News Aug 4, 2022 at 11:45 am

Splitting “Historically Important” Magnolia Could Weaken Conservative Political Power

We are pretty sure this is Magnolia. If not, you get the idea. Lester Black

Comments

1

District 4 is shitty and about to get shittier. Expect Alex Pedersen to be Councilmember for Life.

2

The current council is majority female and majority BIPOC so what exactly is the problem they are trying to solve here?

3

The photo and caption are scintillating journalism. On a par with the author, who it is critical to note is a Libra.

4

Lots of people in Magnolia "live inland," whatever that means. I used to be one of them, when I was a renter.

5

@1: Sorry you hate Seattle.

6

"The community-made map inspired somewhere between 50 and 100 people to tell the commission to adopt its map in full, Hong estimated."

What a wishy wshy statement, couldn't be bothered to quantify in what is ultimately a numbers game.

"Some people are saying..."

7

"In the 2021 mayoral election, Magnolia overwhelmingly voted for the conservative candidates . . . ."

I don't recall one true conservative in this race. Any idea what was meant by this statement?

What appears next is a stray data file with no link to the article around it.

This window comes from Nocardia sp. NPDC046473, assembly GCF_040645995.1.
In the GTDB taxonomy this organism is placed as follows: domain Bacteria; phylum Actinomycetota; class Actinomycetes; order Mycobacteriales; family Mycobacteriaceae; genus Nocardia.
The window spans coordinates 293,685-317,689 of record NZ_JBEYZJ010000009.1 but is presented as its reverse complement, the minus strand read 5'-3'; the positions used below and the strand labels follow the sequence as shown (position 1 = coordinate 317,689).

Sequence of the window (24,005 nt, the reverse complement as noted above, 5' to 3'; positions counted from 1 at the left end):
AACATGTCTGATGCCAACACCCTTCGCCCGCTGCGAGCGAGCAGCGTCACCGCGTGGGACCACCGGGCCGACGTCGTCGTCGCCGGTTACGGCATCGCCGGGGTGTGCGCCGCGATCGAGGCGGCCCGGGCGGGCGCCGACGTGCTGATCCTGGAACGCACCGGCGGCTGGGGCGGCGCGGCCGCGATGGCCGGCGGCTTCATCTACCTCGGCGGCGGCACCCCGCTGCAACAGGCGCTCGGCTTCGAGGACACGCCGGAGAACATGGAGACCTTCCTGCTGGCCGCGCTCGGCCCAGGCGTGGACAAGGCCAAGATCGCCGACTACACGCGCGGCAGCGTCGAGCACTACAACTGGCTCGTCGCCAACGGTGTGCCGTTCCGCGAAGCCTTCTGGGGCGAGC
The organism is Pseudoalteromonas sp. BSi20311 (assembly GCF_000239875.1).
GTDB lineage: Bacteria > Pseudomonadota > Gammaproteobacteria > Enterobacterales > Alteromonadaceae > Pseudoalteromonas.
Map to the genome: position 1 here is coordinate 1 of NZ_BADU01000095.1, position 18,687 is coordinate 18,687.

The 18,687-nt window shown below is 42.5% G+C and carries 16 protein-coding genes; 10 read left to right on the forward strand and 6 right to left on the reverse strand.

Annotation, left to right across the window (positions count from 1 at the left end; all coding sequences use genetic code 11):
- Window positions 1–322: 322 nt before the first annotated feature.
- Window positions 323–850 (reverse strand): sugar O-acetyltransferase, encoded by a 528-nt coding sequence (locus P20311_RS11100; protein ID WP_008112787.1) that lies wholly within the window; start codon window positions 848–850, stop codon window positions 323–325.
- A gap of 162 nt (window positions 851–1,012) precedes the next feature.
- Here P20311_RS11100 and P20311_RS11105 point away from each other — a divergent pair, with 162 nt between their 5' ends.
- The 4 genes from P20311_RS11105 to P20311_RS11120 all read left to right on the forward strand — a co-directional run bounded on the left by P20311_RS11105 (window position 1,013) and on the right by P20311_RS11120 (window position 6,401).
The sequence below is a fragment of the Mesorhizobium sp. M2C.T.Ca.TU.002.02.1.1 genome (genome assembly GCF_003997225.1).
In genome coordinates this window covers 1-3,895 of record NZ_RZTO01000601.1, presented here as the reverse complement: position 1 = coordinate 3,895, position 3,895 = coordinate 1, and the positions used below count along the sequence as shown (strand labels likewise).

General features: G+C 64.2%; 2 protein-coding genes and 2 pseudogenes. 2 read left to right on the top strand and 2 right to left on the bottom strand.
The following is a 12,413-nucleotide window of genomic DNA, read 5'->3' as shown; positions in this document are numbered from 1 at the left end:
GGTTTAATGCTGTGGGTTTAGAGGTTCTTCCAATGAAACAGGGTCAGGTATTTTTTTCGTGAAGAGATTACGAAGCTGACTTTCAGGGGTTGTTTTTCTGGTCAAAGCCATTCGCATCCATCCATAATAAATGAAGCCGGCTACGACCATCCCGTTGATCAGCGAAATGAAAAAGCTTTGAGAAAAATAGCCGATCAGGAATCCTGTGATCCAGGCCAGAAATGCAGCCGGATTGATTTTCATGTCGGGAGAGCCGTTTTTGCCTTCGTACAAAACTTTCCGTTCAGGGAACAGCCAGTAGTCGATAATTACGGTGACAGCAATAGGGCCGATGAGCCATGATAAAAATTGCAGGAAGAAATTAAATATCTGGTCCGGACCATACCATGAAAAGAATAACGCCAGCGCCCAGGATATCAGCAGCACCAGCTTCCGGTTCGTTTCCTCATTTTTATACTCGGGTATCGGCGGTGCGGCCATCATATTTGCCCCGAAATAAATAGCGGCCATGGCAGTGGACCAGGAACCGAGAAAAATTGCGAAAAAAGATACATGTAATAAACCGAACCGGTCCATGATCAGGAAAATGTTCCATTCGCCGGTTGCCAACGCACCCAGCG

8

Seattle went to sh*t when it switched to district elections. We need an initiative to go back to electing council members citywide.

9

Gerrymandering is bullish*t. Let a computer draw the maps without bias and lobbying.

10

@7 the ones not endorsed by The Stranger

11

@10 Yeah, that's pretty much what I figured. Thanks for the laugh!

12

While I'm not a citizen of Seattle, I'm all for weakening "conservative political power" as much as humanly possible. Bring on the death of the GOP!

14

The voters decided for representation by districts by about a 2-1 margin. This city is never going back to an at-large City Council. Those who wish for it might as well be barking at the moon.

15

Magnolia residents saying where they live is "historically important" sounds eerily close to the people in the South concerned about their "heritage"

16

@15 - History is regularly invoked by black residents of the CD, why decry the diversification of the area, labeled by them and others as gentrification. Notwithstanding the prior Jewish and Japanese Americans who lived there before black families moved in. I assume you will therefore be critical of their claims on a heritage entitlement to the CD?

18

@16, personally I'm not a fan of anyone clinging to a past in which they did not exist, but that is easy for me to say as a white person.

I can also understand why it is important for people of color and other minorities like Jewish people to maintain a shared understanding of their past and a desire to cultivate a community because of that. if you can't understand why that is, I can't help you.

20

@18: I think it's important for people of white to maintain a shared understanding of their past and a desire to cultivate a community as well, along with people of color, people of jewish, people of christian, people of islam, and people of etc.

Let's not draw a line anywhere.

21

@19, "that splat was nothing more than progressive white self induced guilt gobbly goop."

shrugs That's pretty much all I've got in the tank.